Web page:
Basic Charting with Matplotlib (Scatterplot, Barchart, Lineplot)

In Python, we can plot data with matplotlib.

Basic Plotting with matplotlib

You can show matplotlib figures directly in the notebook by using the %matplotlib notebook and %matplotlib inline magic commands.

%matplotlib notebook provides an interactive environment.

%matplotlib inline

import matplotlib.pyplot as plt

# set default figure size to (14, 8)
plt.rcParams['figure.figsize'] = (14.0, 8.0)
# create a new figure
plt.figure()

# plot the point (3,2) using the circle marker
plt.plot(3, 2, 'o')

# set axis properties [xmin, xmax, ymin, ymax]
plt.axis([0,6,0,10])

# plot the point (4, 7) using the circle marker
plt.plot(4, 7, 'o')

# show figure
plt.show()

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Scatterplots

import numpy as np

x = np.array([1,2,3,4,5,6,7,8])
y = x.copy()

colors = ['r','r','r','r','r','g','b', 'y']

plt.figure()
# plot the point with size 100 and chosen colors
plt.scatter(x, y, s=100, c=colors)
plt.show()

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x = [1,2,3,4,5]
y = [6,7,8,9,10]

plt.figure()

# plot a data series 'Tall students' in red using the first two elements of x and y
plt.scatter(x[:2], y[:2], s=100, c='red', label='Tall students')

# plot a second data series 'Short students' in blue using the last three elements of x and y
plt.scatter(x[2:], y[2:], s=100, c='blue', label='Short students')

# add a label to the x axis
plt.xlabel('The number of times the child kicked a ball')

# add a label to the y axis
plt.ylabel('The grade of the student')

# add a title
plt.title('Relationship between ball kicking and grades')

# add a legend (uses the labels from plt.scatter)
plt.legend()

plt.show()

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Line Plots

linear_data = np.array([1,2,3,4,5,6,7,8,9,10,12])
exponential_data = linear_data**2

plt.figure()

# plot the linear data and the exponential data
plt.plot(linear_data, '-o', exponential_data, '-o')

# plot another series with a dashed red line
plt.plot([22,44,55], '--r')

plt.xlabel('Some data')
plt.ylabel('Some other data')
plt.title('A title')

# add a legend with legend entries (because we didn't have labels when we plotted the data series)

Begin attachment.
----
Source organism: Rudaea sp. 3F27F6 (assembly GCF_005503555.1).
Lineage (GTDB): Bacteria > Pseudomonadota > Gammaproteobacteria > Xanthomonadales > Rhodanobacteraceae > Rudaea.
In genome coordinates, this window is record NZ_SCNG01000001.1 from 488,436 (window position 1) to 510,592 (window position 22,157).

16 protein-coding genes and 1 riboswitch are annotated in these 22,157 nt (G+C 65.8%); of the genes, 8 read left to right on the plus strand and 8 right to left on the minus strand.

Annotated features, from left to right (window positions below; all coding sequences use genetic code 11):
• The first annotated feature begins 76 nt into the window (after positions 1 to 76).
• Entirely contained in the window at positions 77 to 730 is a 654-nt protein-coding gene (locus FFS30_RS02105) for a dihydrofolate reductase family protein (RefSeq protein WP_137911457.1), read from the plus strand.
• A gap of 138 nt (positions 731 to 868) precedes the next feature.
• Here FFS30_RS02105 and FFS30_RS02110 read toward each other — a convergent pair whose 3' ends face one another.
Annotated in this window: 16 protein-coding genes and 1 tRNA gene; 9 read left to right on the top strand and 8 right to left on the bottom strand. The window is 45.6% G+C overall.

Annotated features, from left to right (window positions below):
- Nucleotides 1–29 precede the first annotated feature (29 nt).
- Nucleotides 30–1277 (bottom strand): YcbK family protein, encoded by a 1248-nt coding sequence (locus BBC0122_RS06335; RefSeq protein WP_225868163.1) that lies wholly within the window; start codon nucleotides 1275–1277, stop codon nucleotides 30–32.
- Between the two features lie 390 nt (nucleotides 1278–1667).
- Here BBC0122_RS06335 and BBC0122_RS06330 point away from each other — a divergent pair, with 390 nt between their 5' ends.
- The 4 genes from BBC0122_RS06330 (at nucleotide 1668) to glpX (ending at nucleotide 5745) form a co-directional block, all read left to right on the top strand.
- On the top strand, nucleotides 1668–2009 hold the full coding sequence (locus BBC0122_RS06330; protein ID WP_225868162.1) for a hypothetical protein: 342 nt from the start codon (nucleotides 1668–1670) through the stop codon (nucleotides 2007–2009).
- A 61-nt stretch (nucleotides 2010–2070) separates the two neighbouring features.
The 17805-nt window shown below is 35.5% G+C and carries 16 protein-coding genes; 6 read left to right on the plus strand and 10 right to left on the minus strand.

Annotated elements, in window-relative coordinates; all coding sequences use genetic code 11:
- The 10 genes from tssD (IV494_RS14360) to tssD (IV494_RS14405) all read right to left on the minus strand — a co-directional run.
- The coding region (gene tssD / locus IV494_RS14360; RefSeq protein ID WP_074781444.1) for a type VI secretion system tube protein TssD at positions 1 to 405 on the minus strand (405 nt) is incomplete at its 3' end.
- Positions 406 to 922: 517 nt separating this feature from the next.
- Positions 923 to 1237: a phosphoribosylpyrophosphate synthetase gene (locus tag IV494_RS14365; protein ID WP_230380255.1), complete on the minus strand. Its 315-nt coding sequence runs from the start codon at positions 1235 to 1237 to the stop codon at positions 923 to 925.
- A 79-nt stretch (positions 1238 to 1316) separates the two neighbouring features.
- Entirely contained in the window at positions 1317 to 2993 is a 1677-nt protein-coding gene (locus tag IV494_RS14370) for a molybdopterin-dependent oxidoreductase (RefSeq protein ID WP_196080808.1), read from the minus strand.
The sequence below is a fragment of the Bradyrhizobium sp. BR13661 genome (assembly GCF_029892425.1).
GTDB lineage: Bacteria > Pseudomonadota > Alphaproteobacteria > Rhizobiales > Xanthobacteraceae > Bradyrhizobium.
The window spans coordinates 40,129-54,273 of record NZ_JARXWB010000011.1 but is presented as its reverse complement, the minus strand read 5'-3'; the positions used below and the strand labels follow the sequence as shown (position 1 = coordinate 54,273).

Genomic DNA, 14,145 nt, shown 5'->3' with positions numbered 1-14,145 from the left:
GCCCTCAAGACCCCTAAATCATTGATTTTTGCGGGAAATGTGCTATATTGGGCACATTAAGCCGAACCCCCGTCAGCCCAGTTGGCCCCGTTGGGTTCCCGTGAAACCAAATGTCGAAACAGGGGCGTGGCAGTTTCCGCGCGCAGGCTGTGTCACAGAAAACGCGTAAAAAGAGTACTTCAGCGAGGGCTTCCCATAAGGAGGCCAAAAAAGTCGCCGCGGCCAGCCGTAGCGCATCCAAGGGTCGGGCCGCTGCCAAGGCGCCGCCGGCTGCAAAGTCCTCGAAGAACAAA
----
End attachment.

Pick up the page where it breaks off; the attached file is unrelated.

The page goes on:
plt.legend(['Baseline', 'Competition', 'Us'])

# fill the area between the linear data and exponential data
plt.fill_between(range(len(linear_data)), linear_data, exponential_data, facecolor='blue', alpha=0.25)
plt.show()

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Datetime as index

plt.figure()
observation_dates = np.arange('2017-01-01', '2017-01-12', dtype='datetime64[D]')
plt.plot(observation_dates, linear_data, '-o',  observation_dates, exponential_data, '-o')
plt.show()

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Using Pandas

import pandas as pd

plt.figure()
observation_dates = np.arange('2017-01-01', '2017-01-12', dtype='datetime64[D]')
observation_dates = list(map(pd.to_datetime, observation_dates))
plt.plot(observation_dates, linear_data, '-o',  observation_dates, exponential_data, '-o')
plt.xlabel('Date')
plt.ylabel('Units')
plt.title("Exponential ($x^2$) vs. Linear ($x$) performance")
plt.show()

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Bar Charts

plt.figure()

xvals = range(len(linear_data))
# plot another set of bars, adjusting the new xvals to make up for the first set of bars plotted
new_xvals = [i+0.3 for i in xvals]

# This will plot a new set of bars with errorbars of length 4
plt.bar(xvals, linear_data, width = 0.3, yerr=4, color='blue')

plt.bar(new_xvals, exponential_data, width = 0.3 ,color='red')
plt.show()

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# stacked bar charts are also possible
plt.figure()
xvals = range(len(linear_data))
plt.bar(xvals, linear_data, width = 0.3, color='b')
plt.bar(xvals, exponential_data, width = 0.3, bottom=linear_data, color='r')
plt.show()

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# or use barh for horizontal bar charts
plt.figure()
xvals = range(len(linear_data))
plt.barh(xvals, linear_data, height = 0.3, color='b')
plt.barh(xvals, exponential_data, height = 0.3, left=linear_data, color='r')
plt.show()

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